Mental disorders are among the leading causes of disability in the world, and improved strategies to reduce their burden are needed. The goal of this training program is to produce the next generation of psychiatric epidemiologists who can address this need by conducting research that will advance our understanding of the causes and consequences of mental disorders; developing, implementing, and evaluating rationally designed interventions to prevent and control these disorders; and critically examining mental health services and systems of care to improve mental health outcomes. Recent scientific advances such as in genomics, proteomics, and informatics present new opportunities for accelerating the discovery and translation of findings into public health gains. This training program will capitalize on the unusually rich resources for biomedical research at the Johns Hopkins University to provide trainees with the skills and experiences needed to lead multi-disciplinary research that takes advantage of these emerging opportunities and promotes mental health. It will achieve this through a rigorous program of coursework, research apprenticeships, and integrative activities that provide trainees with a solid foundation in the core proficiencies of psychiatric epidemiology while giving them the opportunity to pursue specialized training in one of four Domains of Expertise that build on strengths within our department and are recognized as high priority: Genetic and Environmental Etiology of Mental Disorders, Mental Health Services and Outcomes, Mental Health and Aging, and Global Mental Health. The program will include 5 predoctoral students and 2 postdoctoral fellows who are supported by an experienced group of 20 Core Faculty and 23 Affiliate Faculty with expertise in one or more of the identified domains. The trainees will be prepared to assume leadership positions in academia carrying out mental health research typically on faculty in Schools of Public Health or Medicine, in government formulating research priorities and mental health policy at the local, state, national, and international levels, in private industry conducting appled research for pharmaceutical or other mental health care delivery companies, and in non-profit mental health agencies or non-governmental organizations advocating for those with mental disorders. This training program has successfully trained psychiatric epidemiologists for over 30 decades. The former Director of the program, Dr. William Eaton, recently stepped down and handed the leadership to Dr. Peter Zandi. Dr. Zandi is a graduate of the program and now an accomplished faculty member with expertise in the genetic and pharmaco-epidemiology of mental disorders. In this competing renewal, he is poised to build on the rich tradition of the program and lead it in new directions that will prepare the next generation of leaders in psychiatric epidemiology who will advance the field beyond traditional studies of the incidence and prevalence of mental disorders (i.e., descriptive epidemiology) and drive research that focuses on etiologic mechanisms, targeted interventions, and delivery of services (i.e., analytic epidemiology).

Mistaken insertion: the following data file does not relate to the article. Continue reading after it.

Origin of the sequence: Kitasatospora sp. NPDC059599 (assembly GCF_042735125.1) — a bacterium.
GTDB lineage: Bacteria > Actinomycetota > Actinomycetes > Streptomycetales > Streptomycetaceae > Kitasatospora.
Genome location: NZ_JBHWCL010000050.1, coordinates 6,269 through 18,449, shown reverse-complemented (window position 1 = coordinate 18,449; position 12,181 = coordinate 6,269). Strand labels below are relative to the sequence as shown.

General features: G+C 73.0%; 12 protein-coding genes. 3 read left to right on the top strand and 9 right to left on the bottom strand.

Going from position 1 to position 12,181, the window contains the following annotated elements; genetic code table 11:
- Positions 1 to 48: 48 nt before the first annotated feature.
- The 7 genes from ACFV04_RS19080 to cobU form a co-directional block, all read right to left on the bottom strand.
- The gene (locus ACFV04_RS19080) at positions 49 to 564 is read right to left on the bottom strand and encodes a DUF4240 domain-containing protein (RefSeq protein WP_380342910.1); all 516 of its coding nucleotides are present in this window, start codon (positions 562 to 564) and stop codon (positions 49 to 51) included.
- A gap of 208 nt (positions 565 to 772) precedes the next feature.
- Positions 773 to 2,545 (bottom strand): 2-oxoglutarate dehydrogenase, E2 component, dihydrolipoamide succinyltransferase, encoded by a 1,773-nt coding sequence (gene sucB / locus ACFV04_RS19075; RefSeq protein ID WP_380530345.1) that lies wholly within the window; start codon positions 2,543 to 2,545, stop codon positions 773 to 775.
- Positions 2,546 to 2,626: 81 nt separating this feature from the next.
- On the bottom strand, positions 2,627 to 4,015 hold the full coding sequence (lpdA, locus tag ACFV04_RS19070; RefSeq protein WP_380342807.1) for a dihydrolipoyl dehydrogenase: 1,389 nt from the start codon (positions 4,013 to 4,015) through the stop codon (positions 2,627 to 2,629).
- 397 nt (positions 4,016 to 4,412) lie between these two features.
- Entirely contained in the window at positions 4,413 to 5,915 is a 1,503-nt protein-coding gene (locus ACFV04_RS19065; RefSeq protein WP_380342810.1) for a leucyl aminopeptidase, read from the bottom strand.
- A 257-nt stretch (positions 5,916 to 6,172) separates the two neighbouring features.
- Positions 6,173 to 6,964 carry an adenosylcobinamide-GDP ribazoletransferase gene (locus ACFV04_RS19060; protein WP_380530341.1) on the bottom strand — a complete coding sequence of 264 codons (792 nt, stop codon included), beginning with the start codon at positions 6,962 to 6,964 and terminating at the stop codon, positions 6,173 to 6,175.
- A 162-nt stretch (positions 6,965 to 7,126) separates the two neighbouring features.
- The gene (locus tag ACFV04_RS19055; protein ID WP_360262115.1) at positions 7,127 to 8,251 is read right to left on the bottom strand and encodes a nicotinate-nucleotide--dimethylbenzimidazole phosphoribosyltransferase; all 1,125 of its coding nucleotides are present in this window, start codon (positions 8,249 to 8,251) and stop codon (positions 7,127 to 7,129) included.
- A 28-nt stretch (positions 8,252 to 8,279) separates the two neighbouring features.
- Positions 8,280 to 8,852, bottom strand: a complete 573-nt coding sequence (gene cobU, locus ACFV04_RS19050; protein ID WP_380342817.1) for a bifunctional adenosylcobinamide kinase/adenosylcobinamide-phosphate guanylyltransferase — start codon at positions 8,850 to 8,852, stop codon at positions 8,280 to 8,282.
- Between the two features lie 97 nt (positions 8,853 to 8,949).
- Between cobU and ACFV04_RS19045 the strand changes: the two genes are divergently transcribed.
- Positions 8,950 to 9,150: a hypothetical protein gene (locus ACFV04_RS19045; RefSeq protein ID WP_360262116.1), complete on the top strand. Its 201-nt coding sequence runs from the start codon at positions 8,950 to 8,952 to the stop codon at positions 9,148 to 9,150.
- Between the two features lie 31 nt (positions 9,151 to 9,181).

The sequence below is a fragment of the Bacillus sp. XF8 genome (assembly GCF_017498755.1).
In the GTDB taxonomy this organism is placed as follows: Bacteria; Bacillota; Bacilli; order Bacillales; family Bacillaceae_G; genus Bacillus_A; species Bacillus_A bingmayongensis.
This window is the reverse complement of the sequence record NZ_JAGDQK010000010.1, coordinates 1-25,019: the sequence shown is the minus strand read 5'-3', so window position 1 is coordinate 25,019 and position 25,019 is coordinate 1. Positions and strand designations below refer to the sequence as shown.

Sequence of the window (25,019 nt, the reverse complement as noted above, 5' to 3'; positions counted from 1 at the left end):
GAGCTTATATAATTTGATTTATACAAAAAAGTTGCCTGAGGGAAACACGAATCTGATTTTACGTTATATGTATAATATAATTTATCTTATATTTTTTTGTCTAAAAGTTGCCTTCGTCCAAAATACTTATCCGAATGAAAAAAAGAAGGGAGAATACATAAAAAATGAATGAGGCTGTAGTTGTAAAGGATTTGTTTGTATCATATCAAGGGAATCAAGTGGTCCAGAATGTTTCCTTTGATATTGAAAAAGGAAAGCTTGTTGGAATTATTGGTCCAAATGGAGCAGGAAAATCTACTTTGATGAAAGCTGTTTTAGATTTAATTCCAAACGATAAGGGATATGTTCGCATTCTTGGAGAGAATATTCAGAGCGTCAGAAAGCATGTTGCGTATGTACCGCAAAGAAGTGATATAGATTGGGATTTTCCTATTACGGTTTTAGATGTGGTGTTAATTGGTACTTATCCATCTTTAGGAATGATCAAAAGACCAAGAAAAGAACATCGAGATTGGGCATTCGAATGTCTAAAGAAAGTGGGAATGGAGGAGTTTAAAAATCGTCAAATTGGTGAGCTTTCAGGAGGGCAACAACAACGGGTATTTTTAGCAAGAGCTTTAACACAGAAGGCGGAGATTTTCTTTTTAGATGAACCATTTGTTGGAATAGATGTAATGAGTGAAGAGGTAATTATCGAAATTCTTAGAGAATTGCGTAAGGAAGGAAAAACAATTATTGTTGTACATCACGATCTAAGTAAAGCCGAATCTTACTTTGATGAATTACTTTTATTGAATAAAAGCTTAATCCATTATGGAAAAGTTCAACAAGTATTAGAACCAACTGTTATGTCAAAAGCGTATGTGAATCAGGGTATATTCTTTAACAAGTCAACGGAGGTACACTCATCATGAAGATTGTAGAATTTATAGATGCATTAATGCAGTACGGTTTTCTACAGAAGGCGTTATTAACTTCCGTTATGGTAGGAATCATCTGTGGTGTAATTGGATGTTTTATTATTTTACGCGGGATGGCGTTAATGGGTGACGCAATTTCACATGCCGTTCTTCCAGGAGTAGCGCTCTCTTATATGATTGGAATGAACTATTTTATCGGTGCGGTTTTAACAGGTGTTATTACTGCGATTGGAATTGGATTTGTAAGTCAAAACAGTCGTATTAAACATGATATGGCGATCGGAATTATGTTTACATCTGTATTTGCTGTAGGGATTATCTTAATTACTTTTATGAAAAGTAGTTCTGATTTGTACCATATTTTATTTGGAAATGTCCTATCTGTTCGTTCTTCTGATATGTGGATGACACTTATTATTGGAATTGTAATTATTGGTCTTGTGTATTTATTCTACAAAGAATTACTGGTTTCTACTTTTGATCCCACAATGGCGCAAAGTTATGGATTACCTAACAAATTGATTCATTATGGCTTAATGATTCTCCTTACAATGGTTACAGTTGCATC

The rationale for this training program is motivated by the fact that mental disorders are among the leading causes of disability in the world, and improved strategies to reduce their burden are needed. The goal of the program is to produce the next generation of psychiatric epidemiologists who can address this need by conducting research that will advance our understanding of the causes and consequences of mental disorders; developing, implementing, and evaluating rationally designed interventions to prevent and control these disorders; and critically examining mental health services and systems of care to improve mental health outcomes.
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